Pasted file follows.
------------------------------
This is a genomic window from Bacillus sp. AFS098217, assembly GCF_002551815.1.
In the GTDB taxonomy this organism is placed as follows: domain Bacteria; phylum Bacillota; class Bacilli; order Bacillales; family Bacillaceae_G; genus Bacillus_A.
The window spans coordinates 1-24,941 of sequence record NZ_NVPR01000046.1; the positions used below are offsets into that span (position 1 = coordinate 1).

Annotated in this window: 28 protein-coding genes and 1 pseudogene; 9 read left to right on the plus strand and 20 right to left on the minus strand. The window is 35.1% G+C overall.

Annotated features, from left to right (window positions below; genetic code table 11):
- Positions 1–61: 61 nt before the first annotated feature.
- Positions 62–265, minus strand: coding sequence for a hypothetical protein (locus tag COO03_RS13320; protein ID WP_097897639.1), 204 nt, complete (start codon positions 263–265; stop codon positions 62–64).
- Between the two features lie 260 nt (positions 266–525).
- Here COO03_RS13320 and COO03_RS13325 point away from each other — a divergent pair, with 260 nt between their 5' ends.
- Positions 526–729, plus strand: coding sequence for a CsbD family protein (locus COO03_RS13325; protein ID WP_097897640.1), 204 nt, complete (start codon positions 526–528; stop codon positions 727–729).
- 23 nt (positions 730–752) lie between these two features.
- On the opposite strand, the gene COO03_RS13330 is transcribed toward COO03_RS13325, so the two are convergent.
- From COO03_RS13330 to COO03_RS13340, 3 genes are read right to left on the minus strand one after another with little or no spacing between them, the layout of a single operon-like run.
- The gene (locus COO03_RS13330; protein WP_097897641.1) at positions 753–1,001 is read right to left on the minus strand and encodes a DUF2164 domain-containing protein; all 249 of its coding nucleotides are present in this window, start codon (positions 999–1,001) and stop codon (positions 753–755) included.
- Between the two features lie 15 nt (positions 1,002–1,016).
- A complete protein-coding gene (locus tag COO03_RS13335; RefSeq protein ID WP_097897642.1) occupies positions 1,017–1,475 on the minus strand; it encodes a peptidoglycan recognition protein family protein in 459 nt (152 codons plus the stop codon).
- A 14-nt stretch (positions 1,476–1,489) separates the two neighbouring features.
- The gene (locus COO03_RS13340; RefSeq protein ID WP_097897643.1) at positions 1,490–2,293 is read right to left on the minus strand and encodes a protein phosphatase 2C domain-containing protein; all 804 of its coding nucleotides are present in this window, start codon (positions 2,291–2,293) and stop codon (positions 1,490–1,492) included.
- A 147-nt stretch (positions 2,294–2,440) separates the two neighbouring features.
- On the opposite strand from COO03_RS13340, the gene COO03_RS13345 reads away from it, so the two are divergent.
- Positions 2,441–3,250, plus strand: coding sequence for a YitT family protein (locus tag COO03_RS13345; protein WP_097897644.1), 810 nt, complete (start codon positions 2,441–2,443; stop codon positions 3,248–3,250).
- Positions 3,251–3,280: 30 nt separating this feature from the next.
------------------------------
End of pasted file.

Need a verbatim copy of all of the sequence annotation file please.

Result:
This is a genomic window from Bacillus sp. AFS098217, assembly GCF_002551815.1.
In the GTDB taxonomy this organism is placed as follows: domain Bacteria; phylum Bacillota; class Bacilli; order Bacillales; family Bacillaceae_G; genus Bacillus_A.
The window spans coordinates 1-24,941 of sequence record NZ_NVPR01000046.1; the positions used below are offsets into that span (position 1 = coordinate 1).

Annotated in this window: 28 protein-coding genes and 1 pseudogene; 9 read left to right on the plus strand and 20 right to left on the minus strand. The window is 35.1% G+C overall.

Annotated features, from left to right (window positions below; genetic code table 11):
- Positions 1–61: 61 nt before the first annotated feature.
- Positions 62–265, minus strand: coding sequence for a hypothetical protein (locus tag COO03_RS13320; protein ID WP_097897639.1), 204 nt, complete (start codon positions 263–265; stop codon positions 62–64).
- Between the two features lie 260 nt (positions 266–525).
- Here COO03_RS13320 and COO03_RS13325 point away from each other — a divergent pair, with 260 nt between their 5' ends.
- Positions 526–729, plus strand: coding sequence for a CsbD family protein (locus COO03_RS13325; protein ID WP_097897640.1), 204 nt, complete (start codon positions 526–528; stop codon positions 727–729).
- 23 nt (positions 730–752) lie between these two features.
- On the opposite strand, the gene COO03_RS13330 is transcribed toward COO03_RS13325, so the two are convergent.
- From COO03_RS13330 to COO03_RS13340, 3 genes are read right to left on the minus strand one after another with little or no spacing between them, the layout of a single operon-like run.
- The gene (locus COO03_RS13330; protein WP_097897641.1) at positions 753–1,001 is read right to left on the minus strand and encodes a DUF2164 domain-containing protein; all 249 of its coding nucleotides are present in this window, start codon (positions 999–1,001) and stop codon (positions 753–755) included.
- Between the two features lie 15 nt (positions 1,002–1,016).
- A complete protein-coding gene (locus tag COO03_RS13335; RefSeq protein ID WP_097897642.1) occupies positions 1,017–1,475 on the minus strand; it encodes a peptidoglycan recognition protein family protein in 459 nt (152 codons plus the stop codon).
- A 14-nt stretch (positions 1,476–1,489) separates the two neighbouring features.
- The gene (locus COO03_RS13340; RefSeq protein ID WP_097897643.1) at positions 1,490–2,293 is read right to left on the minus strand and encodes a protein phosphatase 2C domain-containing protein; all 804 of its coding nucleotides are present in this window, start codon (positions 2,291–2,293) and stop codon (positions 1,490–1,492) included.
- A 147-nt stretch (positions 2,294–2,440) separates the two neighbouring features.
- On the opposite strand from COO03_RS13340, the gene COO03_RS13345 reads away from it, so the two are divergent.
- Positions 2,441–3,250, plus strand: coding sequence for a YitT family protein (locus tag COO03_RS13345; protein WP_097897644.1), 810 nt, complete (start codon positions 2,441–2,443; stop codon positions 3,248–3,250).
- Positions 3,251–3,280: 30 nt separating this feature from the next.